Next, LAB was purified twice and refined as a bacterial stock for microscopic identification and to observe the physiological properties of the isolates. A Gram test was performed to determine whether the bacteria were Gram-positive or Gram-negative, as characterized by the bacteria absorbing colour reagents. Gram-positive bacteria (+) absorb the crystal violet reagent, whereas Gram-negative bacteria (-) absorb the safranin reagent and are stained red. The Gram stain results revealed that the LAB isolated from the durian pulp from Padang Pariaman District were rods (bacilli).
The Gram stain results for all LAB isolates were Gram-positive (+) because the bacteria absorbed the crystal violet and were rod-shaped. This is consistent with Unus13, who stated that Gram-positive bacteria will be stained purple with crystal violet and remain purple even after being washed with alcohol and exposed to safranin red. Gram-negative bacteria will stain red.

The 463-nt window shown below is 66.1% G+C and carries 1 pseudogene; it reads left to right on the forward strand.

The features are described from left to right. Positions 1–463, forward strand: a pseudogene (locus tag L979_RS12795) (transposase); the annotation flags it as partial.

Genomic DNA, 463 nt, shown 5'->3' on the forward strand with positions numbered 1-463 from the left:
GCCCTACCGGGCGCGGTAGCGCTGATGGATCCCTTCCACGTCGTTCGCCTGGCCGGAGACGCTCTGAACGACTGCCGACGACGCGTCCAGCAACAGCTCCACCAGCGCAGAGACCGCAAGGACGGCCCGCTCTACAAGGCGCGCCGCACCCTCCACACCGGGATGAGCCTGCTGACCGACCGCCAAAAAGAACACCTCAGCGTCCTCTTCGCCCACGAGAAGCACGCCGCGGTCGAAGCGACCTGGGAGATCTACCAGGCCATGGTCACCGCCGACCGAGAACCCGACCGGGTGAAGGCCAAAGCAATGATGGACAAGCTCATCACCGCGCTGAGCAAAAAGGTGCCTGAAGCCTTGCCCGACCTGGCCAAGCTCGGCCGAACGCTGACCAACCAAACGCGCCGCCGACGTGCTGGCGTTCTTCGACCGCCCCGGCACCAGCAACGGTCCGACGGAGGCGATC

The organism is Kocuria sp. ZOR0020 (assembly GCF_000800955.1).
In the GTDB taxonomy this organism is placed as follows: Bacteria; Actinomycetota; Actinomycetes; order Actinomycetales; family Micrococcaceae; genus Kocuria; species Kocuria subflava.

The LAB biochemical testing was performed using a catalase test to determine the ability of the bacteria to produce the catalase enzyme for oxygen tolerance. This biochemical test is performed by dropping hydrogen peroxide (H2O2) onto bacterial preparations on glass. The appearance of gas bubbles indicates that the bacteria are catalase-positive, while the absence of gas indicates that they are catalase-negative. The LAB are typically Gram-positive, catalase-negative and non-spore-forming. Catalase-negative isolates were characterized by the absence of gas bubbles, indicating H2O2 depletion. The results of this study were similar to those of Romadhon and Margino14, who reported catalase-negative LAB isolates from shrimp intestines. Ibrahim et al.15 also found catalase-negative LAB isolates from mangoes.